Connect with us

spice mos transistor saturation

Discussion in 'Electronic Design' started by [email protected], Jul 18, 2006.

Scroll to continue with content
  1. Guest


    I've been trying some analog IC design but I'm running into difficulty
    with things conceptually ("seeing" what is going on in the circuit) and
    practically (getting something I've made to work, in simulation) - ie.
    moving beyond what I was taught at university.

    Specifically for the latter, I keep running into problems with getting
    FETs to run in saturation. For example, an NMOS cascoded current
    mirror: I've got the two cascoded input transistors on the left with
    drain and gate connected, so no matter what, these will always be in
    saturation. Then, connecting the gates of these biasing transistors to
    the gates of two cascoded output transistors, with the same Vgs, the
    output transistors should operate with the same drain current. But I've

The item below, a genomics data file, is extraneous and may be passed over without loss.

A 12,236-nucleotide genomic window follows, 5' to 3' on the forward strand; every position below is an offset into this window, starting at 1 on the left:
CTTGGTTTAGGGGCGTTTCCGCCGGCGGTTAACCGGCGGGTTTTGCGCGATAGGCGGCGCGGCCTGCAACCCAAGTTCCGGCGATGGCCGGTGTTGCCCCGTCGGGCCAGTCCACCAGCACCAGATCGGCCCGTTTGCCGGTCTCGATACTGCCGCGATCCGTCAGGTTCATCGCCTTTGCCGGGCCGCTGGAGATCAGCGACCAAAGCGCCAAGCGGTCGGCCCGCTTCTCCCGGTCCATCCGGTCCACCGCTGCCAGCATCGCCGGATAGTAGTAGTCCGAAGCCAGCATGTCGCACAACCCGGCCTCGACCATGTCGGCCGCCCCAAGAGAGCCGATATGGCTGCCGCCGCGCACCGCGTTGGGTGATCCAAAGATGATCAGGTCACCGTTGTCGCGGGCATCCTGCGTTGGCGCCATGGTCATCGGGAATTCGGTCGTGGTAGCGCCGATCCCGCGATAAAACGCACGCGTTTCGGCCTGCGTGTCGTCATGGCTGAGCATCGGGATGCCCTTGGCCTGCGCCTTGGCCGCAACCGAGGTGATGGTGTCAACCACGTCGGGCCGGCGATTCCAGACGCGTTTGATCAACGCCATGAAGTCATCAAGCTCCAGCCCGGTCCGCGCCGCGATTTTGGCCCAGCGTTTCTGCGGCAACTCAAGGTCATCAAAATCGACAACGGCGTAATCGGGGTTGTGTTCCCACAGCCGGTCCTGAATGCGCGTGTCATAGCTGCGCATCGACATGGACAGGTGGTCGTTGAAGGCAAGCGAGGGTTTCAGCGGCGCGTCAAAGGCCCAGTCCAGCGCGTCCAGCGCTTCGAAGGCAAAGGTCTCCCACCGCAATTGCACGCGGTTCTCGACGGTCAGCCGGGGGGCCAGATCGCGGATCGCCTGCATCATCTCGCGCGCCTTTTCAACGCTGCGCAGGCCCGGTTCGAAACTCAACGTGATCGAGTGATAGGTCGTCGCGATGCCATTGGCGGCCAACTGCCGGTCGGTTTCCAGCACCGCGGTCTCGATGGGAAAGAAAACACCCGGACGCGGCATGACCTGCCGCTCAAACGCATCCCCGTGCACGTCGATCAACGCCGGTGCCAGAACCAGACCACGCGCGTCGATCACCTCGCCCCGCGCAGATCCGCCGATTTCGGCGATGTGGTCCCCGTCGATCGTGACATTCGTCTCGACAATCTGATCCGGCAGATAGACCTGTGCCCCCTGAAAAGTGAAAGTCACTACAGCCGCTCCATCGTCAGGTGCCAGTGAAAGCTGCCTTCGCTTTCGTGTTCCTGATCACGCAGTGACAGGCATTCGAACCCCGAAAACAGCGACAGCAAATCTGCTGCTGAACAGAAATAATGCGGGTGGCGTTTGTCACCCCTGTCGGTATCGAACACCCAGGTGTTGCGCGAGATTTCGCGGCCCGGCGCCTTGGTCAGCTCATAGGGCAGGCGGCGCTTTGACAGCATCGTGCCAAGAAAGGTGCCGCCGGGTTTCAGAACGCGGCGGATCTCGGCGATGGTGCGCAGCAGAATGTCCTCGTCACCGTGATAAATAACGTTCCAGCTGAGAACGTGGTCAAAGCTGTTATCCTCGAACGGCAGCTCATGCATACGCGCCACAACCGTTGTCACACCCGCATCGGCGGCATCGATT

got an active PMOS load above the current mirror and it is dropping
    about 2.4V (with 2.5V supply rails), leaving only a few mV across the
    drain-source of the cascoded output transistors, so that they operate
    in their linear region instead of in saturation. The input transistors
    have an almost identical load as the output, but as they have their
    gate and drain tied together, they do stay in saturation.

    So I guess my question is: how do I go about stopping the PMOS load
    dropping all my voltage? The PMOS and NMOS transistors have W/L ratios
    such that the PMOS is 1.5 times the NMOS, but changing these ratios
    doesn't seem to have a significant effect on the output NMOS Vds.

    Thanks for any enlightenment!

  2. Jim Thompson

    Jim Thompson Guest

    I suspect you have a current source loaded by a current sink??

    Think about it... it doesn't have a stable operating point unless
    there's some sort of feedback loop.

    ...Jim Thompson
  3. Joerg

    Joerg Guest

    Hello Bill,
    I am not a chip design expert like Jim but how is that PMOS load biased?

    As Chris mentioned a circuit diagram will greatly help here.
  4. Chris Jones

    Chris Jones Guest

    A diagram would be helpful, (in particular the PMOS "active load" that you
    mention). If you can put a diagram on a website or ABSE, then that would
    be good.

Ask a Question
Want to reply to this thread or ask your own question?
You'll need to choose a username for the site, which only take a couple of moments (here). After that, you can post your question and our members will help you out.
Electronics Point Logo
Continue to site
Quote of the day